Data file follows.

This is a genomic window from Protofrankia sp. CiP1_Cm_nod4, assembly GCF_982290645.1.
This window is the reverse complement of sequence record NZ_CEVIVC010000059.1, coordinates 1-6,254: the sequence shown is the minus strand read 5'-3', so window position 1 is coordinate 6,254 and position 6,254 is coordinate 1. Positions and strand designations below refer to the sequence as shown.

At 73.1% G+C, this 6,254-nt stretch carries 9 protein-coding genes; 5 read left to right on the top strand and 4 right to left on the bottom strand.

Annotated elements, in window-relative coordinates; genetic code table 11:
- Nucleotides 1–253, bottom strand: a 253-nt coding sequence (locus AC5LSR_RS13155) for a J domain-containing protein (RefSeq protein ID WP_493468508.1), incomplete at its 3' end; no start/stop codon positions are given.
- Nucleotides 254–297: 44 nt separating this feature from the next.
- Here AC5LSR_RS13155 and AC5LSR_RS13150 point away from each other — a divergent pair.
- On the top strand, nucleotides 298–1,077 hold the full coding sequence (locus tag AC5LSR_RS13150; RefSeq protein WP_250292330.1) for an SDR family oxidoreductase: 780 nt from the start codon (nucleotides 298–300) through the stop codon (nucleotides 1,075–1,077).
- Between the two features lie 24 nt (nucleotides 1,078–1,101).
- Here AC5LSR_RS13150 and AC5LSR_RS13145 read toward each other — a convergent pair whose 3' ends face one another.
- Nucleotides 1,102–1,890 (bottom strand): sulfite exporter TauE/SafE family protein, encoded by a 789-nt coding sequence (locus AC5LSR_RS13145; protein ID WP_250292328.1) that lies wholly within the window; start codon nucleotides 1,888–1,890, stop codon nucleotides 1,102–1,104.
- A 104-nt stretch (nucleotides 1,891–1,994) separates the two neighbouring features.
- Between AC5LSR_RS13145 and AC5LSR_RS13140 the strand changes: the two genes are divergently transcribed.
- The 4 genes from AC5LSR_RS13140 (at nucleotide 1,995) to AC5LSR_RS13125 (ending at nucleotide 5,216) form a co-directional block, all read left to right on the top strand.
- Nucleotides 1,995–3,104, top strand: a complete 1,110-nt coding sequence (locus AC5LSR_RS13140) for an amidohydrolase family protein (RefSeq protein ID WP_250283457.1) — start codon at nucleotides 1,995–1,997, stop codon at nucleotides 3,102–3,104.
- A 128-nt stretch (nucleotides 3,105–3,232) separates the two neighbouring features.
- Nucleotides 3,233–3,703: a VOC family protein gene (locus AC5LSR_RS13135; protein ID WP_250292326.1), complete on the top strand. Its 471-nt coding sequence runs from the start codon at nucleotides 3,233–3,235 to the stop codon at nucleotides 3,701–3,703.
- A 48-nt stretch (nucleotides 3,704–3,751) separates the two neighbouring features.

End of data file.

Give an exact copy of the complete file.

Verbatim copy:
This is a genomic window from Protofrankia sp. CiP1_Cm_nod4, assembly GCF_982290645.1.
This window is the reverse complement of sequence record NZ_CEVIVC010000059.1, coordinates 1-6,254: the sequence shown is the minus strand read 5'-3', so window position 1 is coordinate 6,254 and position 6,254 is coordinate 1. Positions and strand designations below refer to the sequence as shown.

At 73.1% G+C, this 6,254-nt stretch carries 9 protein-coding genes; 5 read left to right on the top strand and 4 right to left on the bottom strand.

Annotated elements, in window-relative coordinates; genetic code table 11:
- Nucleotides 1–253, bottom strand: a 253-nt coding sequence (locus AC5LSR_RS13155) for a J domain-containing protein (RefSeq protein ID WP_493468508.1), incomplete at its 3' end; no start/stop codon positions are given.
- Nucleotides 254–297: 44 nt separating this feature from the next.
- Here AC5LSR_RS13155 and AC5LSR_RS13150 point away from each other — a divergent pair.
- On the top strand, nucleotides 298–1,077 hold the full coding sequence (locus tag AC5LSR_RS13150; RefSeq protein WP_250292330.1) for an SDR family oxidoreductase: 780 nt from the start codon (nucleotides 298–300) through the stop codon (nucleotides 1,075–1,077).
- Between the two features lie 24 nt (nucleotides 1,078–1,101).
- Here AC5LSR_RS13150 and AC5LSR_RS13145 read toward each other — a convergent pair whose 3' ends face one another.
- Nucleotides 1,102–1,890 (bottom strand): sulfite exporter TauE/SafE family protein, encoded by a 789-nt coding sequence (locus AC5LSR_RS13145; protein ID WP_250292328.1) that lies wholly within the window; start codon nucleotides 1,888–1,890, stop codon nucleotides 1,102–1,104.
- A 104-nt stretch (nucleotides 1,891–1,994) separates the two neighbouring features.
- Between AC5LSR_RS13145 and AC5LSR_RS13140 the strand changes: the two genes are divergently transcribed.
- The 4 genes from AC5LSR_RS13140 (at nucleotide 1,995) to AC5LSR_RS13125 (ending at nucleotide 5,216) form a co-directional block, all read left to right on the top strand.
- Nucleotides 1,995–3,104, top strand: a complete 1,110-nt coding sequence (locus AC5LSR_RS13140) for an amidohydrolase family protein (RefSeq protein ID WP_250283457.1) — start codon at nucleotides 1,995–1,997, stop codon at nucleotides 3,102–3,104.
- A 128-nt stretch (nucleotides 3,105–3,232) separates the two neighbouring features.
- Nucleotides 3,233–3,703: a VOC family protein gene (locus AC5LSR_RS13135; protein ID WP_250292326.1), complete on the top strand. Its 471-nt coding sequence runs from the start codon at nucleotides 3,233–3,235 to the stop codon at nucleotides 3,701–3,703.
- A 48-nt stretch (nucleotides 3,704–3,751) separates the two neighbouring features.